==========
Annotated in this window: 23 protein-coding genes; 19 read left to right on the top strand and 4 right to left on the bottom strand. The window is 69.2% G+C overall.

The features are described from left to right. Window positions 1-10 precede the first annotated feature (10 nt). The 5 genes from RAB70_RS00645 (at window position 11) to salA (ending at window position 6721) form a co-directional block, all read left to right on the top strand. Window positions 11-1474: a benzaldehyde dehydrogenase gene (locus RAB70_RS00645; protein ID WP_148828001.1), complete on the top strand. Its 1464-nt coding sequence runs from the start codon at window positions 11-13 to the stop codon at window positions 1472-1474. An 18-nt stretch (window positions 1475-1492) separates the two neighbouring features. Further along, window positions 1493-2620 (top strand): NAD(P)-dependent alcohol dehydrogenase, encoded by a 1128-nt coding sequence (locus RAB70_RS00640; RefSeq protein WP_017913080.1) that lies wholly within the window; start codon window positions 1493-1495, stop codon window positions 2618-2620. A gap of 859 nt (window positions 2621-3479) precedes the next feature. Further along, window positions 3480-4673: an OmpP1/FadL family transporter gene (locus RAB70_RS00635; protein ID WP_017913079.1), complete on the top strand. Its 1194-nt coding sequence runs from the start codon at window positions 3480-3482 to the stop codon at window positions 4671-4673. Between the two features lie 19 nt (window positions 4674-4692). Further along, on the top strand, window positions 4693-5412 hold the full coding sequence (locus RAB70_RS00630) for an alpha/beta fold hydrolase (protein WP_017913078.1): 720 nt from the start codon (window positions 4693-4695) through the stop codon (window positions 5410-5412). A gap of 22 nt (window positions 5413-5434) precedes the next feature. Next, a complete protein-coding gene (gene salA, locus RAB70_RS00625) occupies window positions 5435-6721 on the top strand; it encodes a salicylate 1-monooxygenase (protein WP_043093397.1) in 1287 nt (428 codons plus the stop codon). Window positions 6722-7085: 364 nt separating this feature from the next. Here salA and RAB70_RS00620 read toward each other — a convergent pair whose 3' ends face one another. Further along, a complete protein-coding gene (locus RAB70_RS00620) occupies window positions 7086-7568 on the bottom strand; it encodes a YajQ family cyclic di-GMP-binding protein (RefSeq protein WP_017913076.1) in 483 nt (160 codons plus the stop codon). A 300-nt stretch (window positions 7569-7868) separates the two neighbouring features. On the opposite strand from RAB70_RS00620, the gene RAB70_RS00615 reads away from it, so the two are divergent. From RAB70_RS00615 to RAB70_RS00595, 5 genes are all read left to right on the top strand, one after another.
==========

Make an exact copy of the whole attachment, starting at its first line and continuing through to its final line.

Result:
Annotated in this window: 23 protein-coding genes; 19 read left to right on the top strand and 4 right to left on the bottom strand. The window is 69.2% G+C overall.

The features are described from left to right. Window positions 1-10 precede the first annotated feature (10 nt). The 5 genes from RAB70_RS00645 (at window position 11) to salA (ending at window position 6721) form a co-directional block, all read left to right on the top strand. Window positions 11-1474: a benzaldehyde dehydrogenase gene (locus RAB70_RS00645; protein ID WP_148828001.1), complete on the top strand. Its 1464-nt coding sequence runs from the start codon at window positions 11-13 to the stop codon at window positions 1472-1474. An 18-nt stretch (window positions 1475-1492) separates the two neighbouring features. Further along, window positions 1493-2620 (top strand): NAD(P)-dependent alcohol dehydrogenase, encoded by a 1128-nt coding sequence (locus RAB70_RS00640; RefSeq protein WP_017913080.1) that lies wholly within the window; start codon window positions 1493-1495, stop codon window positions 2618-2620. A gap of 859 nt (window positions 2621-3479) precedes the next feature. Further along, window positions 3480-4673: an OmpP1/FadL family transporter gene (locus RAB70_RS00635; protein ID WP_017913079.1), complete on the top strand. Its 1194-nt coding sequence runs from the start codon at window positions 3480-3482 to the stop codon at window positions 4671-4673. Between the two features lie 19 nt (window positions 4674-4692). Further along, on the top strand, window positions 4693-5412 hold the full coding sequence (locus RAB70_RS00630) for an alpha/beta fold hydrolase (protein WP_017913078.1): 720 nt from the start codon (window positions 4693-4695) through the stop codon (window positions 5410-5412). A gap of 22 nt (window positions 5413-5434) precedes the next feature. Next, a complete protein-coding gene (gene salA, locus RAB70_RS00625) occupies window positions 5435-6721 on the top strand; it encodes a salicylate 1-monooxygenase (protein WP_043093397.1) in 1287 nt (428 codons plus the stop codon). Window positions 6722-7085: 364 nt separating this feature from the next. Here salA and RAB70_RS00620 read toward each other — a convergent pair whose 3' ends face one another. Further along, a complete protein-coding gene (locus RAB70_RS00620) occupies window positions 7086-7568 on the bottom strand; it encodes a YajQ family cyclic di-GMP-binding protein (RefSeq protein WP_017913076.1) in 483 nt (160 codons plus the stop codon). A 300-nt stretch (window positions 7569-7868) separates the two neighbouring features. On the opposite strand from RAB70_RS00620, the gene RAB70_RS00615 reads away from it, so the two are divergent. From RAB70_RS00615 to RAB70_RS00595, 5 genes are all read left to right on the top strand, one after another.